In which Daniel embarks upon a most unexpected spelunking adventure and eats some delicious crackers.
To my dear reader,
PSO – the Puget Sound Outdoors club – had, since my freshman year of college, been an organization that I continually meant to get involved with and that I continually failed to dedicate any time to. “Next semester,” I told myself over and over again. “After this coming break, I will sign up for a trip, or an event, or a hike or bike ride. Yes, I will do it next time, next time I swear.” Yet next time never seemed to arrive, and four of my eight semesters passed without embarking upon a trip.
But the day came that, in the weeks preceding Thanksgiving break, PSO was found in the student union building, tabling for a three day autumnal camping trip, complete with an breakfast, lunch and a pre-Thanksgiving Thanksgiving dinner. “But this will occur the weekend before break,” I thought glumly. “I have so much work to do that weekend.” And then I reconsidered that thought. Yes, I had work, but would the world end if I missed it? No. Would it really matter in the long run if, rather than doing my assigned reading for English 212, I went camping? Good Lord, no. And as I signed up for the trip, next time finally arrived.
Needless to say, the universe would not let me succeed so easily. Only days before the trip, a great storm front began to approach the Puget Sound, threatening our camping trip with thunder and lightning. Arriving on the doorstep of PSO’s house, I was informed that the camping trip had been canceled due to the imminent weather. In place of it, a day hike through the caves of Mount Saint Helens was being planned, to be concluded with a pre-Thanksgiving Thanksgiving dinner at a PSO leader’s residence. “You don’t have to go to the hike if you don’t want to,” the student leaders of PSO said. “We understand if you would rather have gone on the camping trip and don’t want to go on this trip instead with the weather.”
“Ha!” I laughed. “A little inclement weather and change in scheduling cannot deter me!” I borrowed some hiking boots and prepared for our morning departure.
Something my mother used to say is that hunger makes the best seasoning. By this she meant that being hungry makes everything taste better than it would while you were satiated. I suppose that this is partly due to the increased metabolism that exercise gives. But I had not been as reminded of this fact as I was the day of this PSO trip.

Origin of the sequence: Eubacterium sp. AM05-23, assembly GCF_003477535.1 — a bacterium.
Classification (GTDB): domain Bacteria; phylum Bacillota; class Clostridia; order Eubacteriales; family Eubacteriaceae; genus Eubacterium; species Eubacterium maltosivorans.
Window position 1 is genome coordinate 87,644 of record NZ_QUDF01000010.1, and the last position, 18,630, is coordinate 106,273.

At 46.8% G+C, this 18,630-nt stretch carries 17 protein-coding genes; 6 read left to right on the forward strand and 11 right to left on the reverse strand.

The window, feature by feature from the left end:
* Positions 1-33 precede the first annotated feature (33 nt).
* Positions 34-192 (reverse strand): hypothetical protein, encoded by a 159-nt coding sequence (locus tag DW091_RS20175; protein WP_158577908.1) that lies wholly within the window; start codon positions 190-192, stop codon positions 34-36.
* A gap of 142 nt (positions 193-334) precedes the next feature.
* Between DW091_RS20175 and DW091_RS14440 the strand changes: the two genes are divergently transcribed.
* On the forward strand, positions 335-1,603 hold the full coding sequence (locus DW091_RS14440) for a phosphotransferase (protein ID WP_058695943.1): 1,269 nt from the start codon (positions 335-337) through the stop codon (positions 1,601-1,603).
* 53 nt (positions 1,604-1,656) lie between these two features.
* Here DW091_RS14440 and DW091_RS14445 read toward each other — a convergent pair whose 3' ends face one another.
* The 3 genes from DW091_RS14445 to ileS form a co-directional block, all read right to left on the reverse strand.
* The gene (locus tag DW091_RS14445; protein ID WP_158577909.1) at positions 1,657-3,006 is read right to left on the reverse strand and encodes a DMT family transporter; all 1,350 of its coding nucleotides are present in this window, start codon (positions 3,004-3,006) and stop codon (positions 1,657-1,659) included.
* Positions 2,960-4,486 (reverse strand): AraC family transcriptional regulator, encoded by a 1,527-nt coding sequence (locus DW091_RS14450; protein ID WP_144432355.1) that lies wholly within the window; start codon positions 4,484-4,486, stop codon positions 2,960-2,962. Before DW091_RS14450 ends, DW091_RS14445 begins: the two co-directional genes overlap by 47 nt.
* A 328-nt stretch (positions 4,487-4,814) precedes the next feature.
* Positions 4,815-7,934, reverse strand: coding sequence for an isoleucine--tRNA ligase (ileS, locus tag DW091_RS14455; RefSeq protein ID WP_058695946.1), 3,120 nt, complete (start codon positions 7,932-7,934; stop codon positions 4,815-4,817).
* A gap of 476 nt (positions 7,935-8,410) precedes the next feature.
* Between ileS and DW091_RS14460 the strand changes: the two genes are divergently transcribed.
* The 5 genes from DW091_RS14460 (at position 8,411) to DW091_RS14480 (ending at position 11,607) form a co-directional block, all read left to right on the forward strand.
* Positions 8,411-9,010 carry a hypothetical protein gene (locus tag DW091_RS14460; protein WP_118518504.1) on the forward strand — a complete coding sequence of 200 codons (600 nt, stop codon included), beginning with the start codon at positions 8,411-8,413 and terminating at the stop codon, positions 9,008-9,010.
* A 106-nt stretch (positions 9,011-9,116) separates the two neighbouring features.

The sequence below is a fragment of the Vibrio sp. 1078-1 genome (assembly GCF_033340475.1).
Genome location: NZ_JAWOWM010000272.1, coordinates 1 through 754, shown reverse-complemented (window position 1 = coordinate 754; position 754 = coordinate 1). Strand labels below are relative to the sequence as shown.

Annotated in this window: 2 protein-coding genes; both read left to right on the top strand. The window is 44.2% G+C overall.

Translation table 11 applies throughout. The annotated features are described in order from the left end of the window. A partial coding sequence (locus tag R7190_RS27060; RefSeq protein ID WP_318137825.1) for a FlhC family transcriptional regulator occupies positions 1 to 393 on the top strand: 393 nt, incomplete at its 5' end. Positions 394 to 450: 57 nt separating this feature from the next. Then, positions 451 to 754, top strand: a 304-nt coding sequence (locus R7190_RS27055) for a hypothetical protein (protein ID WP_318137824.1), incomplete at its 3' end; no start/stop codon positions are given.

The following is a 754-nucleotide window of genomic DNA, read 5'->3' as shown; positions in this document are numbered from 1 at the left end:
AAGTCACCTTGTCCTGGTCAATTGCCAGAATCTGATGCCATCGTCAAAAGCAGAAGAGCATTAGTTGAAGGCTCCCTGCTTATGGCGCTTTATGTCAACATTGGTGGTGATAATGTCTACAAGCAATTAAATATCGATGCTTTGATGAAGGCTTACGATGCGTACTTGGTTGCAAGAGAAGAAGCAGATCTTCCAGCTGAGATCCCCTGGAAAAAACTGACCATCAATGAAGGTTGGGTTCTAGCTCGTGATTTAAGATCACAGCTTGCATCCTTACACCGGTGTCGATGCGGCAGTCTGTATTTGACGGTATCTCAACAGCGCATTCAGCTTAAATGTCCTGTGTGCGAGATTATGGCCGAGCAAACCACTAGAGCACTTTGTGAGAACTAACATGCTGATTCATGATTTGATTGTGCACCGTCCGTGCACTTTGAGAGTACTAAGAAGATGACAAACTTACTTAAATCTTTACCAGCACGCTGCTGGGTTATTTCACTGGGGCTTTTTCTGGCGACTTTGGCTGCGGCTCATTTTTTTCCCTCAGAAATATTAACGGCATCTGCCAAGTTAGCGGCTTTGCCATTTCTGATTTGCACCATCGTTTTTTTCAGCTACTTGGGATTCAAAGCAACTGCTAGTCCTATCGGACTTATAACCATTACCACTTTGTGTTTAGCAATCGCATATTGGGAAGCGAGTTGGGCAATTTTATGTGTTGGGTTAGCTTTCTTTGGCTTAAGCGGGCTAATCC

The caves of Mount Saint Helens were dark, yes, and wet too. But I had forgotten how strenuous the act of moving through a cave was. Moving ten feet might mean more clambering, scrambling, crawling and wriggling than I had certainly done in the past four semesters. After four hours of such spelunking, I and the other PSO members ascended from the exit of the tunnel to the brilliantly lit forest above to feast on our lunch.
To be specific, we were to feast upon Bickeys. For those of you not familiar, Bickeys are a strange type of cracker meant as a high-calorie train upon which condiments such as cheddar cheese, sour cream, salsa and peanut butter can travel into your mouth They are, essentially, camping lunchables. Admittedly, I had long since come to despise lunchables, and under normal circumstances, I might have turned down the Bickeys in favor of granola or fruit. But after four hours of clambering, scrambling, crawling and wriggling, I was ready to eat anything.
The breakfast oatmeal that PSO had given us in the morning and the amazing pre-Thanksgiving Thanksgiving dinner we prepared and ate at our student leaders’ residence were both remarkable meals. Sharing such meals with students that I was getting to know for the first time was a new and wonderful experience. But in all my life, I cannot remember biting into something and finding it more satisfying than that moment when I bit into my first Bickey, covered in cream cheese and cheddar cheese. No, it was no food of the gods, but was in many ways, better – food earned after finally achieving my goal of joining a PSO trip, traveled great distance for through the dripping darkness, and seasoned with my truly formidable hunger.
With all due respect,